Saturday in Whitewater will be sunny with a high of forty-one. Sunrise is 6:40 AM and sunset 5:45 PM, for 10h 54m 59s of daytime. The moon is a waning crescent with 1.1% of its visible disk illuminated.
On this day in 1980, it’s a Miracle on Ice at the Winter Olympics in Lake Placid, NY, as the US hockey team defeats the Soviets, 4-3.
Recommended for reading in full —
Toluse Olorunnipa, Ashley Parker, and Josh Dawsey report Trump embarks on expansive search for disloyalty as administration-wide purge escalates:
President Trump has instructed his White House to identify and force out officials across his administration who are not seen as sufficiently loyal, a post-impeachment escalation that administration officials say reflects a new phase of a campaign of retribution and restructuring ahead of the November election.
Johnny McEntee, Trump’s former personal aide who now leads the effort as director of presidential personnel, has begun combing through various agencies with a mandate from the president to oust or sideline political appointees who have not proved their loyalty, according to several administration officials and others familiar with the matter who spoke on the condition of anonymity to discuss internal deliberations.
The push comes in the aftermath of an impeachment process in which several members of Trump’s administration provided damning testimony about his behavior with regard to Ukraine. The stream of officials publicly criticizing Trump’s actions frustrated the president and caused him to fixate on cleaning house after his acquittal this month.
“We want bad people out of our government!” Trump tweeted Feb. 13, kicking off a tumultuous stretch of firings, resignations, controversial appointments and private skirmishes that have since spilled into public view.
The National Security Council, the State Department and the Justice Department are targets of particular focus, according to two administration officials, and there have recently been multiple resignations and reassignments at each of those agencies.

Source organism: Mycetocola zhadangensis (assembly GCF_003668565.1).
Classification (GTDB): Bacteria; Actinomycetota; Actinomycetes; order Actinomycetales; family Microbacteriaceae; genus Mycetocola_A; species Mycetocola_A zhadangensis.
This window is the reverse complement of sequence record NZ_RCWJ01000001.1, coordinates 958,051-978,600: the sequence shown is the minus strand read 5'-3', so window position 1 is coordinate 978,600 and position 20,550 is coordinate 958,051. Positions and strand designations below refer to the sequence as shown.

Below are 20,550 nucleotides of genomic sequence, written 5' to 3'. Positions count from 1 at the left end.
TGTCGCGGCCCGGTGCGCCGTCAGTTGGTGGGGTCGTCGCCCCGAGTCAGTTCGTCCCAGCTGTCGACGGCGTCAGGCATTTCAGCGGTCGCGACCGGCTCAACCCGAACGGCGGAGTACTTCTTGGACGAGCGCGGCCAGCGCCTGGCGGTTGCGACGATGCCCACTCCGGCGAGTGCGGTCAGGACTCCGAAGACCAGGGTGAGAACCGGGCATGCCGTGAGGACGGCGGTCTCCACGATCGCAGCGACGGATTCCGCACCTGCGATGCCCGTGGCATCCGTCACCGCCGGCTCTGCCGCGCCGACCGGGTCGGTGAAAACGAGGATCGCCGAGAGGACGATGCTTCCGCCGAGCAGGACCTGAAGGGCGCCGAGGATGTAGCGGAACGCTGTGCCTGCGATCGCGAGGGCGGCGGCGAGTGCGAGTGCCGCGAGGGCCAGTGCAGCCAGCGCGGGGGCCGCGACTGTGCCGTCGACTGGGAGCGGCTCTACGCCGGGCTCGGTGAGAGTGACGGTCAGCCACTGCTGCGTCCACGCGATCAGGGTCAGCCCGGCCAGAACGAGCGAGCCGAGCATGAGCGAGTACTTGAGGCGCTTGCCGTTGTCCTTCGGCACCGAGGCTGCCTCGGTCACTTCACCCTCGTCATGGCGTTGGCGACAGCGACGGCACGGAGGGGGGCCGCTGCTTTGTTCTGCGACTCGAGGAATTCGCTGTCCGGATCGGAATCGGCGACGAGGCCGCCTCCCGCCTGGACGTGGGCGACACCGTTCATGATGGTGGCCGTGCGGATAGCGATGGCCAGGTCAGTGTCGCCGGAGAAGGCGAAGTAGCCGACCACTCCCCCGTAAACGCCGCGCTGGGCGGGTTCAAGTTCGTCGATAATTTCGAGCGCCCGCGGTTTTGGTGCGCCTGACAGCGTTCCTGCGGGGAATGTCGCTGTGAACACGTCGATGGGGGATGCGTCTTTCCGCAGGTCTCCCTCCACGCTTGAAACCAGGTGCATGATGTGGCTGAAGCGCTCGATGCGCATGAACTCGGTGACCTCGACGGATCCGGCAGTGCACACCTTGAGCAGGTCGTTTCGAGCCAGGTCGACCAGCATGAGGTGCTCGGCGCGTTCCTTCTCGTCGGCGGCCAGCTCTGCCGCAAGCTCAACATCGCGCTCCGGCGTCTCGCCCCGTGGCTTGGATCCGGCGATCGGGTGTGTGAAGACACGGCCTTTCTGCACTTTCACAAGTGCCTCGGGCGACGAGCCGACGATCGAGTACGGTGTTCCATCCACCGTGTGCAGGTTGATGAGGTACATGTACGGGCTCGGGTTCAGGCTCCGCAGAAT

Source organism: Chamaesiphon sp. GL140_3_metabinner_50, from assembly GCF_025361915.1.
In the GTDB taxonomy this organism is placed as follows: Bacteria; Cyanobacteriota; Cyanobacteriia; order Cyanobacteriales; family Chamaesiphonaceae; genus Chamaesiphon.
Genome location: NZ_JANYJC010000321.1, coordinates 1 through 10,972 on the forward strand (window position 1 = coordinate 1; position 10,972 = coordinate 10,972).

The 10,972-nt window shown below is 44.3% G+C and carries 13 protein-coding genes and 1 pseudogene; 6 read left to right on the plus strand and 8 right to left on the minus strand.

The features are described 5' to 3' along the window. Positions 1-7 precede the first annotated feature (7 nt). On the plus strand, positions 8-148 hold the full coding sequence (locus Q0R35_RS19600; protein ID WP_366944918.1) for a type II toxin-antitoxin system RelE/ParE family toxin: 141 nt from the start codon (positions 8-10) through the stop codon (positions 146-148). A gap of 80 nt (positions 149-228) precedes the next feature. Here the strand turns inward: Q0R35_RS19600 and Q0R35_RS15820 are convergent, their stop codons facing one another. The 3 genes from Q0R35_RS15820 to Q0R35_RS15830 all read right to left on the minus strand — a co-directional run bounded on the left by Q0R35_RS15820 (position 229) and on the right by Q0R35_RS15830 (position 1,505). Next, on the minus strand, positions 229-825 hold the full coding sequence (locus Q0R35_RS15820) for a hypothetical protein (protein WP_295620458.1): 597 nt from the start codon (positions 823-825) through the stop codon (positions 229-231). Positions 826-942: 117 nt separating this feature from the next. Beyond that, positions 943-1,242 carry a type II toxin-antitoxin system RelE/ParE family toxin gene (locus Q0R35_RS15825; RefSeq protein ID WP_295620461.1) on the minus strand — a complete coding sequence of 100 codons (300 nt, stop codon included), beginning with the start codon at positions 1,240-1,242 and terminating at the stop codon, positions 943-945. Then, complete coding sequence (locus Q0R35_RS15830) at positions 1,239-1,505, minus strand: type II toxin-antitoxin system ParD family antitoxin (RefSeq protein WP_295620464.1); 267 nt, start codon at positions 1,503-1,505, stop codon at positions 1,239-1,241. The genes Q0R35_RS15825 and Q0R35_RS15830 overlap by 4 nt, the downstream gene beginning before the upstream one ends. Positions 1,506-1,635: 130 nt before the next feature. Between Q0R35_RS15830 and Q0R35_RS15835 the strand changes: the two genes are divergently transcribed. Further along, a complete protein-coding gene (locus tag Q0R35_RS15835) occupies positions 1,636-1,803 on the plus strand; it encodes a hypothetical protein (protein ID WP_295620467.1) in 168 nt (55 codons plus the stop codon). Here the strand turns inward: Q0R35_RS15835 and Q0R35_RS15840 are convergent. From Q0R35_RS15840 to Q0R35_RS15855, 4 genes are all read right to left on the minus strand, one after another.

Sally Yates writes Trump thinks the Justice Department is his personal grudge squad:
The imperative of Justice Department independence from political influence has deep roots. After the Watergate scandal, Attorney General Griffin Bell sought to reestablish Justice’s independence and ensure that the department would be “recognized by all citizens as a neutral zone, in which neither favor nor pressure nor politics is permitted to influence the administration of the law.” The nation had lost faith in the Justice Department and the rule of law, so during the Carter administration Bell instituted strict limits on communications between the White House and Justice to prevent any “outside interference in reaching professional judgment on legal matters.”
While the policy is ostensibly still in effect, it is a hollow ode to bygone days. From virtually the moment he took office, President Trump has attempted to use the Justice Department as a cudgel against his enemies and as a shield for himself and his allies. He ran off Jeff Sessions after Sessions’s recusal in the Russia investigation rendered Sessions useless to protect him. The president has attempted to order up investigations of his perceived political enemies and enlist the department to protect his friends. With every blow, the wall of Justice independence has wobbled a bit more. This week, it teetered on the verge of collapse.